The new coal vs. renewables financial analysis report found that coal financing in India dropped by 126% from 2018 to 2019. The report has been prepared by the Centre for Financial Accountability and studied 43 coal and renewable energy projects that reached financial close between January 1 and December 31, 2019. The report indicates that only ₹1,100 crore ($190 million) was sanctioned for 3.06GW of coal projects during the year, as opposed to ₹6,081 crore ($850 million) in 2018. Of this, ₹700 crore was issued to refinance JSW Energy’s Barmer coal plant in Rajasthan — which was also refinanced in 2018 — while the remaining ₹400 crore was used for NTPC’s upcoming Barh power plant in Bihar.
On the other hand, 41 renewable energy projects worth 5.15GW in total received financing during the year, which amounted to a cumulative figure of ₹22,971 crore ($3.2 billion). There was a 30% dip in financing for wind power and a 10% uptick in financing for solar (y-o-y), but overall the report indicates a growing shift in India’s investments in clean energy.
India: Coal plants can now switch quality and source of fuel without environmental clearance
India’s environment ministry amended its rules for thermal power plants and coal mining, and will now allow coal plants to switch their domestic sources of the fuel regardless of the distance from the point of origin or its ash content. The change has apparently been made after requests by coal plants to address their delays in sourcing coal, but under the Environment Impact Assessment Notification 2006, plants were required to seek an amendment to their environmental clearance (EC) before the change to keep their emissions in check.
The new rule does away with the need for an updated EC and could see the plants sourcing coal from hundreds of kilometres away on trucks that could ply through villages and public roads — all of which was earlier meant to be carried out only through conveyor belts and the railways. However, India’s Association of Power Producers (APP) has justified the request on the grounds that coal plants faced “unnecessary delays” to fuel supplies every time they had to change mines.
Germany: Automakers’ association insists IC engines will have a place in 2050 climate target
Germany’s national automakers association, VDA, has vehemently argued that the internal combustion engine (ICE), along with hydrogen and synthetic fuels, will play an important part in the country’s 2050 carbon-neutrality target. Germany is planning to slash its transport sector emissions — an industry that is a mainstay of its economy — by 42% below 1990 levels by 2030. The VDA said that even though it will support e-mobility, especially for passenger vehicles and light commercial transport, alternatives like hydrogen and synthetic fuels would help clean up the country’s existing vehicles and therefore “complement electromobility”.
However, its position is in sharp contrast to one of its largest members, the VW Group, which has been sharply critical of the German auto industry’s continued association with petrol and diesel engines while it reinvents itself to be the world’s largest EV manufacturer by 2028. It is also in a self-proclaimed race with Tesla to build self-driving vehicles. VW has also said that it believes synthetic fuels derived from green hydrogen — hydrogen separated out of natural gas using renewable energy — will be “much too precious for individual mobility” due to the inherent losses in converting the raw material to usable motive power. It has instead recommended that the fuel be used for applications that so far do not have a viable alternative in electric power, such as aviation, shipping and heavy industry.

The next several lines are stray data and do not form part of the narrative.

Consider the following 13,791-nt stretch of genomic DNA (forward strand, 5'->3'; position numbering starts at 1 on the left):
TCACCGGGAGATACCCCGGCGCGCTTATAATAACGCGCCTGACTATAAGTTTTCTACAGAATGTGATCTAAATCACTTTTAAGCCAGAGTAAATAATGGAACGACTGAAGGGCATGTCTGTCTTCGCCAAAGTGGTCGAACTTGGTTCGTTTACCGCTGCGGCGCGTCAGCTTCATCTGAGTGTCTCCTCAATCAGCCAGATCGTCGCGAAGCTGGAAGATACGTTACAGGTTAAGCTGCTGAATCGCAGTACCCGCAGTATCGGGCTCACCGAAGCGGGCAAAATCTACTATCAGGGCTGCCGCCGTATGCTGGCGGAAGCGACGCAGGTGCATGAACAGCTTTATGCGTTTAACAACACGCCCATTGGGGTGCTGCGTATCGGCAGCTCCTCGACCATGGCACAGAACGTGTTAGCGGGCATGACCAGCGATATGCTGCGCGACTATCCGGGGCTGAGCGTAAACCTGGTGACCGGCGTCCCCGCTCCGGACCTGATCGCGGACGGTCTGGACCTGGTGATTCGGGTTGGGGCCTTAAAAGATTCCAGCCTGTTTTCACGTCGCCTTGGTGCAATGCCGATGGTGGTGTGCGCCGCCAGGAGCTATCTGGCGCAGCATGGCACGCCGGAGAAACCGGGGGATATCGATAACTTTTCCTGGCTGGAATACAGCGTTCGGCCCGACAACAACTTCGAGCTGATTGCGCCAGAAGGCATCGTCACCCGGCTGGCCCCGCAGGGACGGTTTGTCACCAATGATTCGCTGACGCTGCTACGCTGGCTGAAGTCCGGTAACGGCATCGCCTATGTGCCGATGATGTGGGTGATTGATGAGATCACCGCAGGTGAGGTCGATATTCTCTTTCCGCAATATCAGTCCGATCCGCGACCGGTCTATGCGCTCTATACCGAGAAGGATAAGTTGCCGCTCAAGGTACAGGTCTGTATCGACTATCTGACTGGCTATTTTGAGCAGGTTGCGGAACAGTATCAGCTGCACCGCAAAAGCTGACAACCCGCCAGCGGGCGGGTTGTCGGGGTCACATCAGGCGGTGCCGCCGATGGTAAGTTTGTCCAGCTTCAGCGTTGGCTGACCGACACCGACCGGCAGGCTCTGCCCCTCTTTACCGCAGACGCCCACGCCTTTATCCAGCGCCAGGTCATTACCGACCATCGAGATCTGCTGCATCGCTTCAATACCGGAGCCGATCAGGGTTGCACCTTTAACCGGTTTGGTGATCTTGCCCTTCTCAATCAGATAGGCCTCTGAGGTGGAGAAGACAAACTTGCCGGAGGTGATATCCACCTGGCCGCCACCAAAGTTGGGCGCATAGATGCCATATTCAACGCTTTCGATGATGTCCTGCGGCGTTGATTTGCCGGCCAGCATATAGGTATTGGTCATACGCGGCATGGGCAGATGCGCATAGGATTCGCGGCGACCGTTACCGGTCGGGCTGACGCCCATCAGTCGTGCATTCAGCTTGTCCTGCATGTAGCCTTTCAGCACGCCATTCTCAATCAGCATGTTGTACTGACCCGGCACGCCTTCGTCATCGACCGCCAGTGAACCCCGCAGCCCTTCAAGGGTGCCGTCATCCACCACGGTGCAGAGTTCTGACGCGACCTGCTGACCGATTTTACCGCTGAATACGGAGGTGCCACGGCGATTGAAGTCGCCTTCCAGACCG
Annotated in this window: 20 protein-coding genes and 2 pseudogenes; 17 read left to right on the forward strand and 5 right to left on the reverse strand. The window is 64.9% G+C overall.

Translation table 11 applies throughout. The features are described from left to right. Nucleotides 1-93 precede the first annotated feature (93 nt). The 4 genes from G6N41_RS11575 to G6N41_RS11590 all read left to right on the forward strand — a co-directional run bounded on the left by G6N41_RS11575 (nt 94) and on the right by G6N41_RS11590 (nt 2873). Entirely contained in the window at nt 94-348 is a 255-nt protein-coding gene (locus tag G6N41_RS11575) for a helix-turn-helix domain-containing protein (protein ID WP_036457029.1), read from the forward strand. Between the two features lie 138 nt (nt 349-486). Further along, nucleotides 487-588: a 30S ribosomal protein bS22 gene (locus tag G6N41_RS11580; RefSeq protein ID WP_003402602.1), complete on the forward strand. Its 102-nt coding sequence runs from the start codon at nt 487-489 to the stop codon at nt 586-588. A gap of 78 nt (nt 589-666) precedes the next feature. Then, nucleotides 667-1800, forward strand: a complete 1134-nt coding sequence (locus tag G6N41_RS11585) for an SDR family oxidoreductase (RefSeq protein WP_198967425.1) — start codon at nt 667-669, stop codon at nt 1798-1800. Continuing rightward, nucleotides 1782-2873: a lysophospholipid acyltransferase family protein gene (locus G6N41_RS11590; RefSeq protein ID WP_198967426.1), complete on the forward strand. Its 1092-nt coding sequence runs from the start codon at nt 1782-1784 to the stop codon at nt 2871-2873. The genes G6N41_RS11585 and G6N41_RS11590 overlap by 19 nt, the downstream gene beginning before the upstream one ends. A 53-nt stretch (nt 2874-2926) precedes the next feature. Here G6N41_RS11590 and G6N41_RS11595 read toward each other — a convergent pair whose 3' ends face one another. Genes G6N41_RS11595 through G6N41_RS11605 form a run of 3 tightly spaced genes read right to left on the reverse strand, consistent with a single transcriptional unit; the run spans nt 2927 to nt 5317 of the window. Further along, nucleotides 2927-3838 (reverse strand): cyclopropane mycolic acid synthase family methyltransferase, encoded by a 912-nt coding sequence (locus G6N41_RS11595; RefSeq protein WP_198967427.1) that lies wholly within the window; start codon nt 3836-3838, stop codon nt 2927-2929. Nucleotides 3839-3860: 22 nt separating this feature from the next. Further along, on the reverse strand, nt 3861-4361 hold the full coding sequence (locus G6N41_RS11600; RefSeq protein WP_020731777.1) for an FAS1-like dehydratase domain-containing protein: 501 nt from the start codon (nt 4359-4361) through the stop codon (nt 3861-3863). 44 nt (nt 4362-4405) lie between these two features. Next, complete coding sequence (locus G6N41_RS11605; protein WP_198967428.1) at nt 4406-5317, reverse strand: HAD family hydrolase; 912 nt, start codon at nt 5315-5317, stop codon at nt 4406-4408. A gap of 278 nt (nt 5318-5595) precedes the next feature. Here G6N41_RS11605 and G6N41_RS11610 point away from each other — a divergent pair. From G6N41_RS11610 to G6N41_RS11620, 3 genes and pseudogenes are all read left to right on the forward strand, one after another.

South Africa: Eskom plans net zero emissions by 2050, investors request exit from proposed coal plant
South Africa’s giant power developer, Eskom, which has struggled to service its monumental debt and inefficiencies, is reportedly working on a plan to achieve net zero emissions by 2050. The utility relies on coal for almost 90% of its power output and its country’s largest producer of greenhouse gases, but has failed, on several occasions, to maintain a steady supply of power for the country. Its current outstanding payables amount to 484 billion Rand ($31 billion), but its new plan will include a large-scale shift to renewable energy and energy storage, as well the potential to raise around 200 billion Rand in green financing.
Meanwhile, a group of multinational investors that was backing a new coal plant in Thabametsi has requested the South African Energy Ministry that it be allowed to pull out. The group included prominent coal financiers like Japan’s Marubeni Corp. and South Korea’s KEPCO, but the 630MW plant in question was heavily criticised by local environmentalists as they claimed that it would have been one of the the world’s “most carbon-intensive coal power stations”. The plant would also have come up in Limpopo province (NE South Africa), which has battled severe water shortage.